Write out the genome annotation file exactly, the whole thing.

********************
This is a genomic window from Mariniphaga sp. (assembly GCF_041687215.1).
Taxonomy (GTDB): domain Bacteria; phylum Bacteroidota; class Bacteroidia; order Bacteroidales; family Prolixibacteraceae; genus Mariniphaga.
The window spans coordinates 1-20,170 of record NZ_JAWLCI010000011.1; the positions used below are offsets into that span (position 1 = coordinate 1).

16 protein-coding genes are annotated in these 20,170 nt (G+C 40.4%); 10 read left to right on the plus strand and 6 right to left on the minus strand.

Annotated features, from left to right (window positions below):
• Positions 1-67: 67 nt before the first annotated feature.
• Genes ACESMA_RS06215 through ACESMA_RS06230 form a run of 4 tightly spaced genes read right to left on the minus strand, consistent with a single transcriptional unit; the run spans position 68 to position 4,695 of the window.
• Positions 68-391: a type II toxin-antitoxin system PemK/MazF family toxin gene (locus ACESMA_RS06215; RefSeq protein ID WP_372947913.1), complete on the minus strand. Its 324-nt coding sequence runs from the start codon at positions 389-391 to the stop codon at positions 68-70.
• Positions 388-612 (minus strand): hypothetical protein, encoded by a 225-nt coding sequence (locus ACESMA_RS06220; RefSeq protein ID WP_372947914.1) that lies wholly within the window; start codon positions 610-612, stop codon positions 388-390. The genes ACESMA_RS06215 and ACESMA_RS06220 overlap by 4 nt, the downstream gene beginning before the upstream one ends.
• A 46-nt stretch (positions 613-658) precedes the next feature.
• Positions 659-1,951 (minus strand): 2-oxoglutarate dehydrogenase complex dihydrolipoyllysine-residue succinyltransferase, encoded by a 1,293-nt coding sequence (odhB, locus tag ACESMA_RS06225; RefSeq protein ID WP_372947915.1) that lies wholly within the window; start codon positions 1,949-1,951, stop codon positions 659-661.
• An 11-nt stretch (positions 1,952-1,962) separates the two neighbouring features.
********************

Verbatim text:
This is a genomic window from Mariniphaga sp. (assembly GCF_041687215.1).
Taxonomy (GTDB): domain Bacteria; phylum Bacteroidota; class Bacteroidia; order Bacteroidales; family Prolixibacteraceae; genus Mariniphaga.
The window spans coordinates 1-20,170 of record NZ_JAWLCI010000011.1; the positions used below are offsets into that span (position 1 = coordinate 1).

16 protein-coding genes are annotated in these 20,170 nt (G+C 40.4%); 10 read left to right on the plus strand and 6 right to left on the minus strand.

Annotated features, from left to right (window positions below):
• Positions 1-67: 67 nt before the first annotated feature.
• Genes ACESMA_RS06215 through ACESMA_RS06230 form a run of 4 tightly spaced genes read right to left on the minus strand, consistent with a single transcriptional unit; the run spans position 68 to position 4,695 of the window.
• Positions 68-391: a type II toxin-antitoxin system PemK/MazF family toxin gene (locus ACESMA_RS06215; RefSeq protein ID WP_372947913.1), complete on the minus strand. Its 324-nt coding sequence runs from the start codon at positions 389-391 to the stop codon at positions 68-70.
• Positions 388-612 (minus strand): hypothetical protein, encoded by a 225-nt coding sequence (locus ACESMA_RS06220; RefSeq protein ID WP_372947914.1) that lies wholly within the window; start codon positions 610-612, stop codon positions 388-390. The genes ACESMA_RS06215 and ACESMA_RS06220 overlap by 4 nt, the downstream gene beginning before the upstream one ends.
• A 46-nt stretch (positions 613-658) precedes the next feature.
• Positions 659-1,951 (minus strand): 2-oxoglutarate dehydrogenase complex dihydrolipoyllysine-residue succinyltransferase, encoded by a 1,293-nt coding sequence (odhB, locus tag ACESMA_RS06225; RefSeq protein ID WP_372947915.1) that lies wholly within the window; start codon positions 1,949-1,951, stop codon positions 659-661.
• An 11-nt stretch (positions 1,952-1,962) separates the two neighbouring features.